today. i want to lock at these transactions and talk about timberwolf. in a document dated november 10th of 2006, this was the memorandum and you were cc'd on it, mr. sparks. this is basically where you go through and talk about the asset selector and that's where you learn that this firm that you picked on the asset selector on that, you had the greg who was a partner at goldman sachs and co-head of the product group. you had joe marconi a former managing director join graywolf and focus on structure opportunities. of the 26 members of the research investment team that were investing, that were researching this, these assets to go inthis, this synthetic derivative. by the way, this is the same one that your folks called later. 17 members of the research staff
are gold man sacks alumni. now they're not charging any management fees, gray wolf isn't and committing to 50% of the equity. you guys were sharing the warehousing risk, but, by the way, you were proving every asset going had to the asset. every single one. that is in november of 2006. keep in mind -- >> senator, i don't know what page it is, but that is correct that former colleagues of ours had started a firm or joined the firm and that we shared warehouse risk on that transaction, if that was the question. >> that was in november. and then in december we have an e-mail from deeb salim, no, from michael swenson. from michael swenson and it's to kevin and justin mahony and it says after initially passing at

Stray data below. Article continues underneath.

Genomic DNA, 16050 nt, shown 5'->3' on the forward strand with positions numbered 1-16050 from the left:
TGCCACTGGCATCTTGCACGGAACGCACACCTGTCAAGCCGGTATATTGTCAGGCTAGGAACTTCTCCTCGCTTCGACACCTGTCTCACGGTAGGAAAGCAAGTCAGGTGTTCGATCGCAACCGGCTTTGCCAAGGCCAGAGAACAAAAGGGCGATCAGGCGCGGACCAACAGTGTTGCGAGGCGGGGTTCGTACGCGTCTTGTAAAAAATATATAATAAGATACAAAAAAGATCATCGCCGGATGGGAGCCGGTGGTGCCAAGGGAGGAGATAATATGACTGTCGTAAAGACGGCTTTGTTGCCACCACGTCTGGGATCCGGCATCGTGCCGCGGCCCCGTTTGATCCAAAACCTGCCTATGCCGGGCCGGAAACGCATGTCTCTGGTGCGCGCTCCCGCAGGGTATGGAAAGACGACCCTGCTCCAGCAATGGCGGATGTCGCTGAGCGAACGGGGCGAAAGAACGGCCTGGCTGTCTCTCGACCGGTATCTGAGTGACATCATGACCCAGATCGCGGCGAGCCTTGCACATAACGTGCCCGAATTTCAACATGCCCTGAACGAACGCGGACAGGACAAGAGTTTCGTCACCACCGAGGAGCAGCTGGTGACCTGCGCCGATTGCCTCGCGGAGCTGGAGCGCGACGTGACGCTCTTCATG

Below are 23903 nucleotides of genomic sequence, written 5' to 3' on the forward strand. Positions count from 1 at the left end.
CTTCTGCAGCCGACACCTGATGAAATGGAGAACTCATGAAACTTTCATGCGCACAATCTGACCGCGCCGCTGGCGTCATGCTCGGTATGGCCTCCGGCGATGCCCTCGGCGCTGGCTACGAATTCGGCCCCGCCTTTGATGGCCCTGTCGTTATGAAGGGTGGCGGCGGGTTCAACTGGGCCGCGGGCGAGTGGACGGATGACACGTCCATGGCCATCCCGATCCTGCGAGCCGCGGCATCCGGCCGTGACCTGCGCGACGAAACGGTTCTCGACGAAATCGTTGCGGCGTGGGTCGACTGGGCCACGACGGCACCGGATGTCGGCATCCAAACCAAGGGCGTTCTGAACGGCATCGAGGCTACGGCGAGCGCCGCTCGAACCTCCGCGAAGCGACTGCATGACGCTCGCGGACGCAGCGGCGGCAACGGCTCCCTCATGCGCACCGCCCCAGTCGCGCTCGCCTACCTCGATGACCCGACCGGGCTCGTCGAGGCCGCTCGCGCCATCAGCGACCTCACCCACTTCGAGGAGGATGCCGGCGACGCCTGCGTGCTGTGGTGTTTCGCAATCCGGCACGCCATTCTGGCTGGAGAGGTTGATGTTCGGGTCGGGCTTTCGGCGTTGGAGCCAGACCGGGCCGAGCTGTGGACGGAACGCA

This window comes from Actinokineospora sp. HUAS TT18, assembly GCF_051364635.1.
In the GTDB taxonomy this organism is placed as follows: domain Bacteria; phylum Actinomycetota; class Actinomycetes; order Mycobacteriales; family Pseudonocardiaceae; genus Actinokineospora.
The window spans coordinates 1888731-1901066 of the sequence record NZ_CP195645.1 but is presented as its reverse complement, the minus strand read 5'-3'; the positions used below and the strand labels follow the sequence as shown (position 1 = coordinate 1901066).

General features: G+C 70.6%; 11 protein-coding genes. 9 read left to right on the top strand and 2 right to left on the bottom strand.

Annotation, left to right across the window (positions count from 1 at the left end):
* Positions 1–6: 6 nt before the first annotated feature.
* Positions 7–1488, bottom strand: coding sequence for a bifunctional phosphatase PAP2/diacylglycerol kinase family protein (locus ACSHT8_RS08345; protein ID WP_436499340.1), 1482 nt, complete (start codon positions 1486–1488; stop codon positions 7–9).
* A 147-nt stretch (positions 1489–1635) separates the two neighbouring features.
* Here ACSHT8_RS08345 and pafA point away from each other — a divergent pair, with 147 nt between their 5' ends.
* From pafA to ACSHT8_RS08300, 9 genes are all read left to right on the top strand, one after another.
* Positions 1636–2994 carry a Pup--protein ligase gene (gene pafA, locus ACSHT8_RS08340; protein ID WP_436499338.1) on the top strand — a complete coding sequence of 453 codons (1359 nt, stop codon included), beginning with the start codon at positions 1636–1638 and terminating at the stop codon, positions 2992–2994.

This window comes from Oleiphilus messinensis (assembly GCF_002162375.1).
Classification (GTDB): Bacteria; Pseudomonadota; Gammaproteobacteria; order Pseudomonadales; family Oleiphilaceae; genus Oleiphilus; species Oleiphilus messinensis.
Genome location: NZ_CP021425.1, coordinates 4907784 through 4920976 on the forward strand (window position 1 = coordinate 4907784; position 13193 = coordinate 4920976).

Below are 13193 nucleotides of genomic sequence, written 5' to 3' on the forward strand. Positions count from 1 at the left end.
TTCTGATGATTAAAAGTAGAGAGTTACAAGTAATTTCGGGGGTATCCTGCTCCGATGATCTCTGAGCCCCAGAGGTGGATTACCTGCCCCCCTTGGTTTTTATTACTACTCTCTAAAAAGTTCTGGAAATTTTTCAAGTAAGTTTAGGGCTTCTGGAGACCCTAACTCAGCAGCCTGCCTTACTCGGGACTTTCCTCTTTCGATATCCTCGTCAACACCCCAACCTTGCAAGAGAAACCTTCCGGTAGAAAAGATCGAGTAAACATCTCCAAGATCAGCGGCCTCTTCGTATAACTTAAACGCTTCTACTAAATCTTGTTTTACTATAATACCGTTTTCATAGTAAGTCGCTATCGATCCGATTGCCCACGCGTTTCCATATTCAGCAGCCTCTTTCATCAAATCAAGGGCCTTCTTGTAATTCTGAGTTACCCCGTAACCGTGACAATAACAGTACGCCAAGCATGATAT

65. 65.00. then deeb salim says this is worth 10. it stinks. i don't want it in our books. okay. this is all on timberwolf. keep in mind, this is december, before you tried to go out and sell this thing. >> senator, senator. i'm sorry, but i don't believe that e-mail is regarding timberwolf. could you please point us to the exhibit here in the book. >> sure. it is, i'm sorry, it is g -- >> senator, without the document, i cannot answer your question. i am sorry. i am trying to be helpful here. >> what document is it? it's under tab 98 and it's
immediately following it's immediately following the memorandum about the makeup of timberwolf. maybe 2 7? 277 is the page right in front of it? find it? >> no. i would like to -- the -- >> you know what? i'll come back to it. we'll have another time. i've got plenty more. >> um, senator, i think this e-mail does not have anything to do with timberwolf. i'm sorry. >> all right. we'll show it to you, and offense placed in the wrong place, that's fine, but in march, subject line does say timberwolf, great job cactus rossi is entirely out of our position. that's march.